- Man transitioning to woman killed herself in Cape City Jail in June; news comes from architect's pitch in Kansas (2/15/18)2
- Cape Girardeau businessman proposes redevelopment project; seeks taxing district to fund improvements (2/17/18)16
- Charges filed in Sunday murder; suspects in custody (2/14/18)2
- TJ's Burgers, Wings & Pizza expands with dining area in Fruitland (2/16/18)
- University Foundation to honor Talberts as Friends of the University (2/13/18)2
- Pence gets it right in response to attack on Christian faith (2/17/18)3
- Lovebirds for 80 years give advice: Trust, patience and 'Tell 'em you love 'em' (2/14/18)2
- Jackson schools to install artificial turf on football, soccer fields (2/14/18)
- Major case squad activated to investigate shooting death in Cape (2/13/18)
- Jackson schools purchased former orchard land, will lease for farming for now (2/15/18)
Find ways to reduce spending
To Kit Bond, Claire McCaskill, Jo Ann Emerson, all elected officials: I am writing to ask you to oppose any legislation that would further burden the U.S. taxpayer, especially the upcoming cap-and-trade legislation. While I agree that reducing the carbon footprint of human activity will not hurt the environment, placing additional business-killing taxes on corporations is nothing more than economic suicide. Businesses that can't pass along the additional taxes will close or go overseas.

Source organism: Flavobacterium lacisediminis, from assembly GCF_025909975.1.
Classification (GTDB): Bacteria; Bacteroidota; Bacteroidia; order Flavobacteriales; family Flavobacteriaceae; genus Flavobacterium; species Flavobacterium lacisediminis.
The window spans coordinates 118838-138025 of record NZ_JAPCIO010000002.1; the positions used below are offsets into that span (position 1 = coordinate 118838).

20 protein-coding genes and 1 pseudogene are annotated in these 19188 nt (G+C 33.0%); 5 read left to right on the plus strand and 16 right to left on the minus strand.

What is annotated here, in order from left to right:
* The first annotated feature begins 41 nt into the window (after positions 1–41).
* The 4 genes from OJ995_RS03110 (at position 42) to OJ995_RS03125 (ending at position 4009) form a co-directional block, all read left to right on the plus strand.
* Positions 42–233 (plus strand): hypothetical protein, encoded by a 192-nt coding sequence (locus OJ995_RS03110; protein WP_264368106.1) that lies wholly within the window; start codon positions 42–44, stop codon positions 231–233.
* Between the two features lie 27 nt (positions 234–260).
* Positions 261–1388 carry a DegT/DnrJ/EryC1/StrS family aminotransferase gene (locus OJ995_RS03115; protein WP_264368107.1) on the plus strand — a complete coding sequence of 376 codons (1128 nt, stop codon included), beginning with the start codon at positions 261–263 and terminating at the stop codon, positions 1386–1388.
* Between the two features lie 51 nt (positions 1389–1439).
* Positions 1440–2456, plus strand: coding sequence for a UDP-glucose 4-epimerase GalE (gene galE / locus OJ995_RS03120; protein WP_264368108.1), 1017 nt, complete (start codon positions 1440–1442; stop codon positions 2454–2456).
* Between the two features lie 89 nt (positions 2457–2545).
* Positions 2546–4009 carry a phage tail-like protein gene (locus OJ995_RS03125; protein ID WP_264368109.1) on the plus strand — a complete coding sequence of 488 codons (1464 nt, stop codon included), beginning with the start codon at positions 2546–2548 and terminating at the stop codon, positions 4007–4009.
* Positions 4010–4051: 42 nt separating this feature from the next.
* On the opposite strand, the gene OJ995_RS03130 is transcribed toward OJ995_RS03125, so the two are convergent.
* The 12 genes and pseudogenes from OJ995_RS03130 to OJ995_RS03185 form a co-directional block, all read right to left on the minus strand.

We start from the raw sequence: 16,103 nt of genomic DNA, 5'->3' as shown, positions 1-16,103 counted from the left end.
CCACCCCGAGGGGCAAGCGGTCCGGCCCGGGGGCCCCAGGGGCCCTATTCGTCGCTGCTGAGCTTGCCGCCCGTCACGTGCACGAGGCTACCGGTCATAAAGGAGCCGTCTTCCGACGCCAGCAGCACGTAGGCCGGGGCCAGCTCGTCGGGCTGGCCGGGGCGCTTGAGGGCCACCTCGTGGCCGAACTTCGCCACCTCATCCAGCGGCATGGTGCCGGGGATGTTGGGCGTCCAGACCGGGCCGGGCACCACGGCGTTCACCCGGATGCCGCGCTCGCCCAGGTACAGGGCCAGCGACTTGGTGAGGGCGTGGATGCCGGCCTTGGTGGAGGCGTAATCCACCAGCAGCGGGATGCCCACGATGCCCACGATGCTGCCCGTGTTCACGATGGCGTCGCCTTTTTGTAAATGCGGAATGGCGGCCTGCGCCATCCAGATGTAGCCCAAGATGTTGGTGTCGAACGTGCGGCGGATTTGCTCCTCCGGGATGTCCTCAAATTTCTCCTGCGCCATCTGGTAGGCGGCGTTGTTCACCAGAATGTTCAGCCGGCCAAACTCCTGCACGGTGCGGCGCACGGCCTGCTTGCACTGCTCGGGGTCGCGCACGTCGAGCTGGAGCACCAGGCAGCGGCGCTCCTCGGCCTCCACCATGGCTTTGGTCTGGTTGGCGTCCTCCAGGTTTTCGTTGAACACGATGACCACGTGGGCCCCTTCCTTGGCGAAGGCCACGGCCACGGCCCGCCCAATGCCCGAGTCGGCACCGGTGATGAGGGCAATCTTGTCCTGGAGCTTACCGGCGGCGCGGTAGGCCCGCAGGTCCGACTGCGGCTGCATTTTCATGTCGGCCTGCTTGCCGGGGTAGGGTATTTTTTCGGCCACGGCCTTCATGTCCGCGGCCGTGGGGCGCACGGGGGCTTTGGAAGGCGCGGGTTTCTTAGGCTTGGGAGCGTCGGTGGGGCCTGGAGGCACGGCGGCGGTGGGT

Please remind yourselves that corporations don't pay taxes. All monies collected from corporations by all levels of government come from the corporations' customers, not some magic corporation taxpaying fairy. We pay those taxes when we buy their goods.
So a vote for cap-and-trade is a vote for a tax increase on my family, my friends and me. Is that what we sent you to Washington to do?
The only option that makes sense is to create tax incentives, not investments (spending) that will push the corporations toward carbon-emission reduction. Cap-and-trade simply takes more of my money -- more of my time spent working for the government.
We are already spending 40 to 50 percent of our labor working for the governments. When do we say enough is enough? Can't you create legislation to have the governments spend billions less?
Looking forward to 2010 and 2012, maybe your job depends more on how much you reduce spending, not how much bring back to your district.
BRIAN BOLLMANN, Jackson